It's fun to root for the underdog because when they win, it's often a big upset. In investing, those upsets can mean huge profits for investors who took a chance on a stock everyone else thought would lose. Three stocks we believe have the potential to upset the market's currently muted expectations are Meet Group (MEET), AIG (AIG -0.76%), and Penn West Petroleum (NYSE: PWE). Here's why we're watching these underdog stocks. 

Social media is crowded, but this underdog can stand out

Sean Williams (Meet Group): If you want a true underdog story stock, then dig into social media interaction company Meet Group.

A person analyzing a financial dashboard.

Image source: Getty Images.

It's not hard to understand why Meet Group is the underdog of the social media sector. The company's $370 million valuation and more than $60 million in cash on hand pales in comparison to industry giants like Facebook (NASDAQ: FB) and Match Group (NASDAQ: MTCH). Facebook and Match Group have the capital, cash flow, and brand power to leave Meet Group in the dust with their marketing budgets, making Meet Group's task quite the challenge.

Nonetheless, Meet Group has persisted in its efforts to grow its active user reach both organically and inorganically, and the results thus far suggest it's been a success. Total revenue rose 34% in 2016 to $76.1 million, with mobile revenue accounting for more than 90% of its sales. Its adjusted earnings before interest, taxes, depreciation, and amortization (EBITDA) also rose by 45% year over year, while adjusted net income jumped 60%. 

The big catalyst last year was the acquisition of Skout for $55 million in a cash-and-stock deal. The move pushed Meet Group from a company with around 5 million monthly active users (MAUs) to one with more than 8 million MAUs. More importantly, Skout is what really pushed Meet Group toward being a mobile-heavy platform. The combination of more MAUs and a growing mobile presence has aided Meet Group's pricing power with advertisers, which is what's mainly responsible for its improved margin and net income.

Recently, the company also announced the acquisition of if(we)'s Tagged and hi5 brands, which should help push it over 10 million MAUs. 

With advertisers willing to pay top-dollar to get their ads in front of millennials, as well as Meet Group's balance sheet sporting no debt, this high-growth social interaction company is an underdog stock worth rooting for.

A lumbering insurance giant

Jordan Wathen (AIG): AIG is the insurance company everyone loves to hate, but shares are arguably a bargain at a recent 22% discount to book value.

The company isn't without its fair share of problems. It beefed up reserves as higher-than-expected losses have developed in its property and casualty insurance units. In January, the company paid Berkshire Hathaway more than $10 billion to put the question of unresolved liabilities behind it.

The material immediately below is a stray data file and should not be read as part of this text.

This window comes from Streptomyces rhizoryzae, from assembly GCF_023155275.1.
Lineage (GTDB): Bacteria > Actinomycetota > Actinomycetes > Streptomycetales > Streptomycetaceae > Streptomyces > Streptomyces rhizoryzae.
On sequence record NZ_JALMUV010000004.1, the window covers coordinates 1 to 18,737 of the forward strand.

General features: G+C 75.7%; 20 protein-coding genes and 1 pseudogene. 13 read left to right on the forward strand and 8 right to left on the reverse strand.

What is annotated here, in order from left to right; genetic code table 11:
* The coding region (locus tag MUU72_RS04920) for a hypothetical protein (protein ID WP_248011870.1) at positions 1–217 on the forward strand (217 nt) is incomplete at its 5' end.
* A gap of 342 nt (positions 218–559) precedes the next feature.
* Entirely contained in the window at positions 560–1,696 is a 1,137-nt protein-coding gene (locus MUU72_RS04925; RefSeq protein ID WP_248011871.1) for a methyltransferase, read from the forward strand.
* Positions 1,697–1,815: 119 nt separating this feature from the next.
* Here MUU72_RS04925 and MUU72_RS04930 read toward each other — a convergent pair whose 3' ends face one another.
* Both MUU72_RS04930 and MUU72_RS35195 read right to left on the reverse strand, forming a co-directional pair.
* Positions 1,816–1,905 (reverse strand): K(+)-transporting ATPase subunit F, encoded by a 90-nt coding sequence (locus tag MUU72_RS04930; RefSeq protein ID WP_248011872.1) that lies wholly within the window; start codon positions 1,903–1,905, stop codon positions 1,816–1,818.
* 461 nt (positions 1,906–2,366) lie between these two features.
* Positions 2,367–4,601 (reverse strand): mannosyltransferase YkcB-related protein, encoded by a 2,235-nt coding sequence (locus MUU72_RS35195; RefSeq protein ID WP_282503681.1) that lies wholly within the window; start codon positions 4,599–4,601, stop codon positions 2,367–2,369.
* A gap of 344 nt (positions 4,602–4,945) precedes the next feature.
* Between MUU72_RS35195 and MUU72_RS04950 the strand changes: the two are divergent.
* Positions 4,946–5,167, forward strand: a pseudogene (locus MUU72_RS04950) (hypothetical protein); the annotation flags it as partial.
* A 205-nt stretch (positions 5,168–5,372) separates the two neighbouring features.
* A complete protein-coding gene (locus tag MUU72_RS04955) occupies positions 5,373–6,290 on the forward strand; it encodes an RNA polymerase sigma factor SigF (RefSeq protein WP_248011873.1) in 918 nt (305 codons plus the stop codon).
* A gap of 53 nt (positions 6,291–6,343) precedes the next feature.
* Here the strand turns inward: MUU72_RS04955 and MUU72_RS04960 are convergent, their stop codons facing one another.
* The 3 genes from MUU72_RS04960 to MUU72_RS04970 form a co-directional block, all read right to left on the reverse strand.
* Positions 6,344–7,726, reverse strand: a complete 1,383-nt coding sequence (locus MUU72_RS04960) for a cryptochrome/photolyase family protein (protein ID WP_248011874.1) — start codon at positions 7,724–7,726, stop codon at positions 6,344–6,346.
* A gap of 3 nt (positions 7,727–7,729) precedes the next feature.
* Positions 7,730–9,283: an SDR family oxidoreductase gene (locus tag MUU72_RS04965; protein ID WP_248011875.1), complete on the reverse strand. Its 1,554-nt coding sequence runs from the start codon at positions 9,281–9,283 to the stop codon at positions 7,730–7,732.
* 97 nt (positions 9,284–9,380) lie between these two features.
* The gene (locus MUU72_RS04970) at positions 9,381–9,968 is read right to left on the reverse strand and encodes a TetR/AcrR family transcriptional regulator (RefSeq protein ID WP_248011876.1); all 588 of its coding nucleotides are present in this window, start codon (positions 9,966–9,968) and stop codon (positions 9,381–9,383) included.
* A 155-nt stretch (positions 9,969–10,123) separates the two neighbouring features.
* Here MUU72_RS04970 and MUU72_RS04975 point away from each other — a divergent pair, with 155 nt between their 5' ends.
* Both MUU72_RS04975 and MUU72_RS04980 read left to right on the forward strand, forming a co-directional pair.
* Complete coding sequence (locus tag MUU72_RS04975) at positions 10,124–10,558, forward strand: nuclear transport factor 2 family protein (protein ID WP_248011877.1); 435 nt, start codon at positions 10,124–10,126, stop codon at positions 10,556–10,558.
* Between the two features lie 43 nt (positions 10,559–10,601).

Peter Hancock, installed as CEO in 2014, resigned in March 2017 thanks in part to activist pressure from Carl Icahn and John Paulson. Icahn said that the company's goals -- achieving an return on equity of 8.9% in 2016 -- were hardly challenging. Icahn is right, but it appears that the return target was challenging enough -- AIG earned just 7.5% on its equity in 2016, weighed down by poor fourth-quarter performance in which it earned less than 5% annualized on its equity. For AIG shares to trade closer to book value, it'll need to earn at least 10% on equity, a benchmark commonly used for an insurance company's cost of capital.

Can AIG return to the days of double-digit returns on equity? It's possible, albeit difficult. Higher interest rates would be a blessing, given the company's long-tail life insurance business and the float generated from its property and casualty insurance units. Deferred tax assets make AIG a nontaxpayer for years to come, an inherent advantage in the near term. 

More now than ever, AIG needs a leader willing to steer the company toward generating superior multiyear returns rather than make quarterly or annual numbers today at the cost of unforeseen losses tomorrow. If incentivized properly -- bonuses should be given out for multiyear returns, and be clawed back for poor performance -- the next AIG CEO would have every reason to right the ship. AIG shareholders, who have suffered with a dead-money stock for years, would be happy to pay dearly for an executive who is willing to lead with the long term in mind.

Coming back from the brink

Matt DiLallo (Penn West Petroleum): Canadian oil and gas producer Penn West Petroleum almost didn't survive the oil market downturn. In fact, at one point the company warned that unless something dramatic happened, it was on pace to breach its financial covenants in a few short months, which would cause it to be in default. However, an eleventh-hour asset sale provided the company with the cash it needed to get out from underneath the weight of its debt.

As a result of that transaction, as well as several others over the past year, Penn West's debt has fallen by 75%. That pushed the company's leverage ratio below 2, which is a healthy one for the current market environment. Because of that, the company's financials are now back on solid ground.

Penn West's next task is rebuilding the company after jettisoning a boatload of assets. The good news is that it retained three core areas that have compelling upside, giving the company a foundation for future growth. In fact, given its current projections, the company can deliver double-digit production growth this year while living within cash flow even if oil falls all the way to $40 per barrel.

Despite all that progress, the market still sees Penn West as a dying oil company, which couldn't be farther from the truth. What it needs to do is execute on its growth plan and show the market that this comeback is for real.